Ecuador is preparing to return to the bond market for the first time since the country defaulted in 2008, taking advantage of robust demand for emerging-market debt in a low-yielding world.
The country, whose debt is rated Caa1 by Moody's Investors Service and B by both Standard & Poor's and Fitch Ratings, is due to meet investors in London, Boston, Los Angeles and New York, via a three-day roadshow hosted by Credit Suisse, Switzerland that begins Tuesday, the bank said. Banks typically end up playing a role in these deals after arranging roadshows.
A U.S. dollar-denominated bond is expected to follow, the bankers said, but no indication of the sale's timing has been given.
A bond offer likely would provide a test of investors' appetite for risk, just 5 1/2 years after the country defaulted on $3.2 billion in foreign debt that it argued was illegal and illegitimate.
Other emerging-market countries, such as Turkey, Hungary and Mexico, have tapped the market in recent months, showing that a robust investor base for more mainstream emerging-market debt is in place. Emerging-market borrowers raised more than $100 billion of debt in the first quarter of 2014, according to Thomson Reuters' data, despite geopolitical tensions capping activity in some places, especially in parts of Eastern Europe.
Not all investors, however, are rushing to take part in an Ecuador deal.
"Ecuador's past record of defaults makes us very wary, and I don't think taking part in the deal would be high on our radar," said Colm McDonagh, head of emerging-market fixed-income at money manager Insight Investment in London, which manages £295 billion ($496 billion) of assets.
"There is a price for different types of risk, and there will always be demand for a deal such as this. But as far as we are concerned, Ecuador's track record of honoring its debt obligations makes it hard for us to determine the appropriate yield level where we would be comfortable holding those bonds," he said.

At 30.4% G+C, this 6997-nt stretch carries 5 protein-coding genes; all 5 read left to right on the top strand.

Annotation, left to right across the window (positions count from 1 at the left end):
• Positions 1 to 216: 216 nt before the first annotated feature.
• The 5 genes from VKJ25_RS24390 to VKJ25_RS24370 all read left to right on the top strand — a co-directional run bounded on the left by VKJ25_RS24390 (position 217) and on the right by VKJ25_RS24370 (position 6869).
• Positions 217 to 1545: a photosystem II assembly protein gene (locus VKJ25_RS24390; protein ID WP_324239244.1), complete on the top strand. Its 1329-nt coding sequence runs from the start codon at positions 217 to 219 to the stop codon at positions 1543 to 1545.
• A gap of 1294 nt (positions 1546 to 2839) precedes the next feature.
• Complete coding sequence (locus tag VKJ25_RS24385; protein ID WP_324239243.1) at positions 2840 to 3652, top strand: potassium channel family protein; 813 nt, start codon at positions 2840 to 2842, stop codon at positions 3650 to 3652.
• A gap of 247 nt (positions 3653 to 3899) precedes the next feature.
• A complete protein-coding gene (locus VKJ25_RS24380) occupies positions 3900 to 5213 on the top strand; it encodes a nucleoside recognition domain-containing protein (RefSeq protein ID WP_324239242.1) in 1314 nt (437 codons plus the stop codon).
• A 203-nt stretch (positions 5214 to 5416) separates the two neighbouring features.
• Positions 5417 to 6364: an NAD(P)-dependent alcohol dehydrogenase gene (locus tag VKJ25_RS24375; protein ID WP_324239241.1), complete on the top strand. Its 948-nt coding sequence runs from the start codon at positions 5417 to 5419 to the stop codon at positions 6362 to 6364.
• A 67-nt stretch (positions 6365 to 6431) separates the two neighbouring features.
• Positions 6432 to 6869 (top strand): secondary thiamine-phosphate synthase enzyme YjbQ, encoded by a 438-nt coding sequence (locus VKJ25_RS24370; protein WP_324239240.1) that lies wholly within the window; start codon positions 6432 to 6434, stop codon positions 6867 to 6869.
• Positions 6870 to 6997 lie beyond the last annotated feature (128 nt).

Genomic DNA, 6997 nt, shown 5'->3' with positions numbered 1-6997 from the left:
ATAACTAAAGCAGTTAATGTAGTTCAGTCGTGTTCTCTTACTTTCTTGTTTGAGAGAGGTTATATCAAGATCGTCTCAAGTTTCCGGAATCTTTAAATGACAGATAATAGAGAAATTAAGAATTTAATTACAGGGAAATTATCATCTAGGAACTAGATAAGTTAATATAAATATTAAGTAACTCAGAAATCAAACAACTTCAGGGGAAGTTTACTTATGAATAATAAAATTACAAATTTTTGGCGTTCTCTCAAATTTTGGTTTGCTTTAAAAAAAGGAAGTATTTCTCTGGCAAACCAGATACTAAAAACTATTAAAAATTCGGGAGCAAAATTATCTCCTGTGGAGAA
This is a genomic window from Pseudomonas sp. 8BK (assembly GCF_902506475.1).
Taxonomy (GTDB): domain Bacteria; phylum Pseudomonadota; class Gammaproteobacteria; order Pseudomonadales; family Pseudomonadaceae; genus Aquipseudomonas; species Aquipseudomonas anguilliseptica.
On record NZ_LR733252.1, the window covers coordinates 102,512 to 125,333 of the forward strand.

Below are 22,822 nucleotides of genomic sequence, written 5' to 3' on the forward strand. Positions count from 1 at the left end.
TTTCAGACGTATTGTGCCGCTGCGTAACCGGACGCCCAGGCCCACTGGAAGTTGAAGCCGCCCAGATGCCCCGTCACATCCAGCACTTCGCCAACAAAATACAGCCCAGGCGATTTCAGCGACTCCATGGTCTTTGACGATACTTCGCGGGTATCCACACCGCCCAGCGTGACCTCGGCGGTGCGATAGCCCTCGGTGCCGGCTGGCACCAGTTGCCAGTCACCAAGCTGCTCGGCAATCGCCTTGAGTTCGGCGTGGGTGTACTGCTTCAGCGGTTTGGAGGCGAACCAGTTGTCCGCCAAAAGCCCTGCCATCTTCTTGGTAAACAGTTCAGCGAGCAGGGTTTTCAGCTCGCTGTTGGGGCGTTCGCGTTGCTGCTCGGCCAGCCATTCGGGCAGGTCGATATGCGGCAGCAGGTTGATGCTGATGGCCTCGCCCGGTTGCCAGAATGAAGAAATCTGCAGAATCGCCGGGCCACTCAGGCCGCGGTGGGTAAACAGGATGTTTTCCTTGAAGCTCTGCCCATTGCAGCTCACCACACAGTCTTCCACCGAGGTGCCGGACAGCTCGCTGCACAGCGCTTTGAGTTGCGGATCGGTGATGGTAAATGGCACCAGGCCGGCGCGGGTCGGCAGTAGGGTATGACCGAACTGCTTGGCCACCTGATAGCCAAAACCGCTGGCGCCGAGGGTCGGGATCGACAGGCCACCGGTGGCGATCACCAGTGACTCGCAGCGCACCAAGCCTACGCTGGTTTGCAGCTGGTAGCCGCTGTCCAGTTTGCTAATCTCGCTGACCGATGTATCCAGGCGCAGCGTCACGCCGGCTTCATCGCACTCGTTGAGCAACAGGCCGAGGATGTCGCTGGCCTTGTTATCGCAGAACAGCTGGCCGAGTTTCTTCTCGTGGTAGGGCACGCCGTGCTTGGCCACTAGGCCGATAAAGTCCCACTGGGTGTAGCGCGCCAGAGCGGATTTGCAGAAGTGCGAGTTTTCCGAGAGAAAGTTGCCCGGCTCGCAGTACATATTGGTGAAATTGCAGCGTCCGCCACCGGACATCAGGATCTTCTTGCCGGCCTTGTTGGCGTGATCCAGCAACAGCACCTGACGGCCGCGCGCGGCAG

The possibility of the country tapping global investors for funding already was flagged in April. Then, the country's president said in a television interview that about $700 million in U.S. dollar bonds could be issued this year. Ecuadorean officials have spoken at various times over the past three years about a possible debt issue.
One year after Ecuador's debt default, in 2008, it bought back about 93% of the $3.2 billion in defaulted debt at 35 cents on the dollar. That left an estimated $95.37 million of defaulted bonds that would have matured in 2012, with $194.4 million falling due in 2030. Previously, the country had defaulted on its debt in 1999.
Ecuador has $650 million of bonds due in 2015, which the government continues to service. Proceeds from a possible U.S. dollar bond after this week's roadshow will probably go toward refinancing this debt, people involved with the deal said.
Credit: The Wall Street Journal, http://online.wsj.com